“CBS Evening News” has long stood for authoritative journalism, delivered just as the sun starts to lower itself toward the horizon. A new project involving the storied program hinges less on the time of day when it is broadcast, and more on the way it is delivered.
Starting today, CBS News will launch “CBS Evening News – Uncharted,” a new digital series that aims to explore important topics in American culture, science and the arts. The goal, said Steve Capus, executive editor of CBS News and executive producer of “CBS Evening News with Scott Pelley,” is to expand the venues available for the original enterprise journalism that is a key facet of CBS News’ corporate mission. The first installment of “Uncharted” will be a five-part look at mental health in America. The report will have no correspondent or anchor.
“You and I and most of America grew up with the ‘CBS Evening News’ on televisions in our living rooms,” said Capus in an interview. “Now, in this day and age, we need to reach people in whatever manner we can on whatever platform we can.”
The move illustrates a growing focus across the TV-news landscape on digital-only content. CBS News has experimented with new programming on its CBSN streaming news service. Elaine Quijano has anchored “Red & Blue,” a 9 p.m. program on politics, while Major Garrett has been spotted weekly hosting “The Takeout,” a streaming transmission of his podcast focused on White House news. Time Warner’s CNN has also let loose with an array of digital brands, podcasts and newsletters, many of them affiliated with political coverage.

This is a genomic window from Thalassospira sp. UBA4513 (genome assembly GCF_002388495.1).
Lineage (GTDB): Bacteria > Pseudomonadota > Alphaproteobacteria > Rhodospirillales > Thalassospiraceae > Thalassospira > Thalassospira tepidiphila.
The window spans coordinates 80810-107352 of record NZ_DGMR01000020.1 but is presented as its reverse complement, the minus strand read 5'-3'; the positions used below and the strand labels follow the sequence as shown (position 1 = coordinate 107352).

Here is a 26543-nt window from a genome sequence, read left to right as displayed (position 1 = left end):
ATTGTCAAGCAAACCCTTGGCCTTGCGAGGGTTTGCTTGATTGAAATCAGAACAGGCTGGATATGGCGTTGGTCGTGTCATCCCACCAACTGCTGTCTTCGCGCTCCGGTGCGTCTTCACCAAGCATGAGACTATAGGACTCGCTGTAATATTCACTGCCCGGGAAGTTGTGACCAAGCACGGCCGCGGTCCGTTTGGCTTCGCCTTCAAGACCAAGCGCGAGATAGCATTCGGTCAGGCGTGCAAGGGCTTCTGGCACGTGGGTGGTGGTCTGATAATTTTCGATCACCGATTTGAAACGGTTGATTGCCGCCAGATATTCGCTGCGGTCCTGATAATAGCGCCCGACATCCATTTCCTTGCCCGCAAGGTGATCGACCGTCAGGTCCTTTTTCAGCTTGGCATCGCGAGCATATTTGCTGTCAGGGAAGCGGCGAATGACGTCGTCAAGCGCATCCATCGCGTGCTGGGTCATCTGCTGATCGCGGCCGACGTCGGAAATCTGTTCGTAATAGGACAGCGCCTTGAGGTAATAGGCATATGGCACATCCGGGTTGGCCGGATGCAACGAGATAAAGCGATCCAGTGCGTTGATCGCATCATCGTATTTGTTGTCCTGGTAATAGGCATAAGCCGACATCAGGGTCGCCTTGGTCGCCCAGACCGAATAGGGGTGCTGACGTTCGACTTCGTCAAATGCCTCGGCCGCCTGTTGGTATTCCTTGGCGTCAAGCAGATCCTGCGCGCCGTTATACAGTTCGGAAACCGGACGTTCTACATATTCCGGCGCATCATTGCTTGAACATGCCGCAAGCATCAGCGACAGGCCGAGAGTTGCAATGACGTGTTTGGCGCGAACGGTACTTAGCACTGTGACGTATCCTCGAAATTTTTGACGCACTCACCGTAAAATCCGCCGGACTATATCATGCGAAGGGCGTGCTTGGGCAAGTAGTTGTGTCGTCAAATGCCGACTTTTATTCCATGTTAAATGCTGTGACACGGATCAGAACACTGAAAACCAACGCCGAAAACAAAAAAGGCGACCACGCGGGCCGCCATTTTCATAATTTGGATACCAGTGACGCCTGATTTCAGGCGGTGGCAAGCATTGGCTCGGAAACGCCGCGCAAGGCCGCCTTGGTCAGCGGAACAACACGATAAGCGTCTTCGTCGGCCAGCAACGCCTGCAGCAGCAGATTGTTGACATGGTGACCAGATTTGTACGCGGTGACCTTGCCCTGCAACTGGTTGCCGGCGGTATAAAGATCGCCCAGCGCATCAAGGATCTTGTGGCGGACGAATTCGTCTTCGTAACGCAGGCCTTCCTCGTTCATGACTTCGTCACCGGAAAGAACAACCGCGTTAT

The burgeoning digital emphasis reflects distinct shifts in how a younger generation gets its headlines. A 2016 Pew Research study found 81% of Americans get at least some of their news through websites, apps or social networking sites. Among those who get news both on desktop computers and mobile devices, more than half prefer mobile. But Capus said “Uncharted” won’t be set up for people seeking quick flashes of news on their smart phone screen. “So much of the format is short-form, and the conventional wisdom is to put up little 45-second clips and generate a lot of clicks. We want to do something a little bit different, because we think this is the type of storytelling that will be engaging. The pieces are so powerful that I think we will be able to keep people’s attention. People who are really looking for greater depth on these topics ought to have a home for this kind of journalism.”
The first effort under the “Uncharted” banner will be a look at mental health. “State of Mind” will debut May 3 on CBSNews.com, with new episodes released every Wednesday in May. The report is also expected to get a nod on Scott Pelley’s “Evening News” broadcast. Capus said producers are likely to supplement the report with other footage, such as raw interviews.
The reports “focus on both individual stories and also a bigger, 30,000-foot view of what’s happening,” Capus said. “There is a heartbreaking story of a family that has two teenage sons that have been struggling with mental health issues, and a family basically using all of their financial resources to try and get help, and the pain the family endures is striking.”
He credits “a makeshift army of determined producers” for getting the series off the ground. There is no set schedule for more “Uncharted” reports, but Capus said the initiative will be an ongoing one. The evening-news “is a wonderful 30-minute broadcast,” he said, “But there’s only so much we can do beyond that.” Taking reports that have the same quality as the evening presentation to another venue is one way to break tradition.